Not sure what this means. The Obama administration and its useful idiots, having shown its hostility to the first amendment, seem to be perfectly willing to "put up" opposition because of exactly this type of behavior. "The future does not belong..." blah blah blah.

  • CE||

    But aren't we all artisanal commentators, in a way?

  • LTC(ret) John||

    No, I am fully industrialized, processed and prepackaged.

  • CE||

    And probably 10 to 15 percent of us here are just spam bots anyway, part of the Koch Brothers' cosmotarian empire, or vestigial remnants of the Paulbots 2007 Internet putsch.

  • robc||

    ~115 percent of us are spam bots.

  • T||

    Give or take 100 percent.

  • Brandybuck||

    Some of us are paid shills...

  • juris imprudent||

    I'm more macrobiotic myself.

  • Trespassers W||

    But if being a dick on the internet was a crime we'd all be headed for the electric chair.

    Am I the only one left on earth who gives a damn about the subjunctive mood?

  • Ted S.||

    No. But then, you and I are internet dicks.

  • Pro Libertate||

    No, I'm with you. Or I would be, if this weren't a dead thread.

  • Paul.||

    It's hard to have sympathy for people like Auernheimer. Not because of the assholish things he says, but the legally incriminating things he says.

    If he gets on the internet and and willfully spreads a story that he hacked into AT&T (or some such company) and stole data, then a jury's going to, you know, think he hacked into AT&T and stole data.

    Auernheimer is the kind of person that simply cannot restrain himself. AFter reading the article it seems more and more clear that he's not being prosecuted for being an asshole, he's being prosecuted for clear incriminating things and evidence he poised against himself.

    I'm not really surprised that a jury would convict when his defense later becomes, "I didn't really commit the crime, my public confession was just me being an asshole." Makes it hard to tell where the asshole ends and the criminal begins.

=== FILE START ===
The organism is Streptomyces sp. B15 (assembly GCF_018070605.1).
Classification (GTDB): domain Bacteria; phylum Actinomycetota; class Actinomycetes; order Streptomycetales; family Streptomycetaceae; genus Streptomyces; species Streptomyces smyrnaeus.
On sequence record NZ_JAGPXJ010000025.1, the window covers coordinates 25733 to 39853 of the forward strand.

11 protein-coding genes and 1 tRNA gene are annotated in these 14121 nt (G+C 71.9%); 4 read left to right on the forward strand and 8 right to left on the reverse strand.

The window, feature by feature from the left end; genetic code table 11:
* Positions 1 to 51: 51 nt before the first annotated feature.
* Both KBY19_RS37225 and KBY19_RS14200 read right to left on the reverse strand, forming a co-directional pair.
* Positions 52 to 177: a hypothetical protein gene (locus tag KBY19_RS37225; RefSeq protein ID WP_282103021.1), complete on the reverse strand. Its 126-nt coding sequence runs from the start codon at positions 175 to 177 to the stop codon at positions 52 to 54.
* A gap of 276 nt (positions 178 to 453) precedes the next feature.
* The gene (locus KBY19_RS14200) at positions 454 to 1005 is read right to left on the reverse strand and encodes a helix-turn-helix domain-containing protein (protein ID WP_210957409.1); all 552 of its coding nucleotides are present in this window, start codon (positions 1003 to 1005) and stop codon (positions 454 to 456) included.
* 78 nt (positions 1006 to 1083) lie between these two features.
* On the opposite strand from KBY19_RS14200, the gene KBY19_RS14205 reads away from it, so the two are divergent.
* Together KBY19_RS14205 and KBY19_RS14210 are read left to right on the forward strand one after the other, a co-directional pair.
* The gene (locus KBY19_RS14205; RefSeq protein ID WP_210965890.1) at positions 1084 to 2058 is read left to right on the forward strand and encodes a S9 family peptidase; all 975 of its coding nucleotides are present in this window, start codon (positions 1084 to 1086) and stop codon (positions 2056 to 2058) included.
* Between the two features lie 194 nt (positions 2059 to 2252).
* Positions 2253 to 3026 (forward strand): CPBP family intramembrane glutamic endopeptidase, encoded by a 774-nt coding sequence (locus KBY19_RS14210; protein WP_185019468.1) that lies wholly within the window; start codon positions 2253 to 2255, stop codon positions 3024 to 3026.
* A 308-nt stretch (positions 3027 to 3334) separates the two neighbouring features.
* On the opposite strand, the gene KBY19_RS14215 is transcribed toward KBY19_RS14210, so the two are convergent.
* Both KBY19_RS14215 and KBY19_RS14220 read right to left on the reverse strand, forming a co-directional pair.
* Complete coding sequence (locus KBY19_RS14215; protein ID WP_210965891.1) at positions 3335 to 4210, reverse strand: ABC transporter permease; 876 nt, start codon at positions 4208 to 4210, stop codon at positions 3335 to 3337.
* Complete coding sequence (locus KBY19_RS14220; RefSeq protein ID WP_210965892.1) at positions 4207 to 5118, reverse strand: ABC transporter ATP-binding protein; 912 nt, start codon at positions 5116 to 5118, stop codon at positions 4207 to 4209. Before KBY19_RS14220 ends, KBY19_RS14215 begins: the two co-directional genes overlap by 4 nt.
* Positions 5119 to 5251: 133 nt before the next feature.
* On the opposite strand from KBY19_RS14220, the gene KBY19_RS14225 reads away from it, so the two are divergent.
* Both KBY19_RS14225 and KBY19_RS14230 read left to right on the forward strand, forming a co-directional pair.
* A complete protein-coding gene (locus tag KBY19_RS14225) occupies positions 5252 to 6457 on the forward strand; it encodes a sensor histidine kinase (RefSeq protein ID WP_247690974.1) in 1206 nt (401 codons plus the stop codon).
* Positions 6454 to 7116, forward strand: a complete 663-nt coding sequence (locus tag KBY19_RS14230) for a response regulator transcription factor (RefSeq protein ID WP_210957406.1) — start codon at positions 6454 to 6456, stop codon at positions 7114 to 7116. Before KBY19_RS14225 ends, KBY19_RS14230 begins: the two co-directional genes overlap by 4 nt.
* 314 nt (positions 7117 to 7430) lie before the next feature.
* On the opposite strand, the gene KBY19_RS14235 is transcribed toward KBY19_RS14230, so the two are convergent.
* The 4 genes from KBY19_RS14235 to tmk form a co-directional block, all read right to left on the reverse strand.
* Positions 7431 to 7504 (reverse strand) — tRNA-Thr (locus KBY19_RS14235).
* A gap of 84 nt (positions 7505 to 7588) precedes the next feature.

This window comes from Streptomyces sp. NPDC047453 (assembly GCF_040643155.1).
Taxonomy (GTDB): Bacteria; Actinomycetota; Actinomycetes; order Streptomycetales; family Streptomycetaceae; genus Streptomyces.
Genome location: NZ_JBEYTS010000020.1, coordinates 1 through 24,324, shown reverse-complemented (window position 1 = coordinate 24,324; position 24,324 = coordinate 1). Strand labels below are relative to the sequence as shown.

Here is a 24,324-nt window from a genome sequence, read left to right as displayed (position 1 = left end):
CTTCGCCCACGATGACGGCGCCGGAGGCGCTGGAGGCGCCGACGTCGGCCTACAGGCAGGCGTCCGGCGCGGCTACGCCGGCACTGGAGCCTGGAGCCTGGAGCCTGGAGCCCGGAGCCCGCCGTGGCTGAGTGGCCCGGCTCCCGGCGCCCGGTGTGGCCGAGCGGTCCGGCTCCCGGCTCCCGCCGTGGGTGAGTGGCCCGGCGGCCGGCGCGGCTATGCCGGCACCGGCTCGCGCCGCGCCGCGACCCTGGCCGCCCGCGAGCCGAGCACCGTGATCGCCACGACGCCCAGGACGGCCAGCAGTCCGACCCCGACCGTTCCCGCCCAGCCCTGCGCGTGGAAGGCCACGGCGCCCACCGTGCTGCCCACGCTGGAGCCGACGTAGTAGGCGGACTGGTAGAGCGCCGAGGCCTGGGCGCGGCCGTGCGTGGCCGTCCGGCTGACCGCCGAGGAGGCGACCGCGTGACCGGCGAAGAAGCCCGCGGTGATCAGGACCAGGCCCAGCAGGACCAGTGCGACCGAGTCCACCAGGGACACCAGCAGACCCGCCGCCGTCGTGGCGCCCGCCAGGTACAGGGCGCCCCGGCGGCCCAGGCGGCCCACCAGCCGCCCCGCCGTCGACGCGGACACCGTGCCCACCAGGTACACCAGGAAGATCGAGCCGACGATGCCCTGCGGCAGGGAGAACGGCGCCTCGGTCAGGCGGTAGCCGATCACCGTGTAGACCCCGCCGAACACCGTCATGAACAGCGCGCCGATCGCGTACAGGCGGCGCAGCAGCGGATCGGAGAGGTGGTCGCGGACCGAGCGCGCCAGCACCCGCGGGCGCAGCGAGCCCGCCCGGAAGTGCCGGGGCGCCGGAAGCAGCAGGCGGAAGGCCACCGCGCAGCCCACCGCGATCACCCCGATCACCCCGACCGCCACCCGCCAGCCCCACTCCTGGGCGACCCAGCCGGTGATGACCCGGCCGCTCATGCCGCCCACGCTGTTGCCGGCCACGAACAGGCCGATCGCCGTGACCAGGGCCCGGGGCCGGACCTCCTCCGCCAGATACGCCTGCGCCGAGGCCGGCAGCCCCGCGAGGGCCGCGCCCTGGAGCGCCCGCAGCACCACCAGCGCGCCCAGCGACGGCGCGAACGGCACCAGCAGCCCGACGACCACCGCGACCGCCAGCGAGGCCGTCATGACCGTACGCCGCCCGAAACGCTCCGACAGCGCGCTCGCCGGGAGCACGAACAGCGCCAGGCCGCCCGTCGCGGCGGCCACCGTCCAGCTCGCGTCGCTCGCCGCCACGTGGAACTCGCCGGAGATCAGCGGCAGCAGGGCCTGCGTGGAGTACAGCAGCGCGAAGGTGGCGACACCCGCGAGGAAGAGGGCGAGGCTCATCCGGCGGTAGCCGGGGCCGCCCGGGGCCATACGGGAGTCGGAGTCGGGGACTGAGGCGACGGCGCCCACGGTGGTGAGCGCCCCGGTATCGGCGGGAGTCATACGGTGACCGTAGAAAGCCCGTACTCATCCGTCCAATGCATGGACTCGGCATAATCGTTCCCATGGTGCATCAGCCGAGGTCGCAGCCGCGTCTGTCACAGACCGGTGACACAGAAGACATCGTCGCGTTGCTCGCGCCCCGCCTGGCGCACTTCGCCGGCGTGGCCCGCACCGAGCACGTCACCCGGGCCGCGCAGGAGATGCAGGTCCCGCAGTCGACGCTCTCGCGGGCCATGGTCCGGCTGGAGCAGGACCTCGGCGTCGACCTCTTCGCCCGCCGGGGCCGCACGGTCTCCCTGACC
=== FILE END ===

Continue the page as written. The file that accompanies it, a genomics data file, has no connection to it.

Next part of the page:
• SKR||

    Especially when the jury is comprised of a bunch of knuckledraggers.

  • GILMORE||

    "I contend there is no crime in telling the truth or using AT&T's, or anybody's, publicly accessible data, to cite it to talk about how they made people's data public," he told CNET.

    I actually agree here.

    I am not positive which horrible fucking piece of legislation it was (I assumet the DMCA), but as regards the laws covering 'digital security'... they have some pretty retarded rider-clauses in there.

    For instance: Bootlegging a DVD would be a crime.

    Telling people *how* to bootleg a DVD is now also a crime.

    And it goes further: discussing technologies that may have applications totally unrelated to bootlegging DVDs may *also* be a crime if they *could* be used in such a manner.

    Say company A has a major security flaw. User B stumbles across it and notifies the company. If user B also decides to inform the general public about how company A has terrible fucking security, user B can get into deep shit as well.

    I believe User B can also get in trouble not even naming the specific company, but by just pointing out, "This type 'security' technology is totally insecure"

    basically, under current DMCA (or other) legislation, you can go to jail for pointing out the Emperor Has No Clothes. I am guessing the TSA would love to have something like this for themselves.

  • Emmerson Biggins||

    I am guessing the TSA would love to have something like this for themselves.

    It's called the "no-fly list" isn't it? Mess with the bull? you get the horns!

  • Wholly Holy Cow||

    Can you believe the audacity of Auernheimer??!

    All this technical know-how and Internet savvy and the young man never used his talents to embarrass the US Military by uploading sensitive classified information! What an asshole, huh?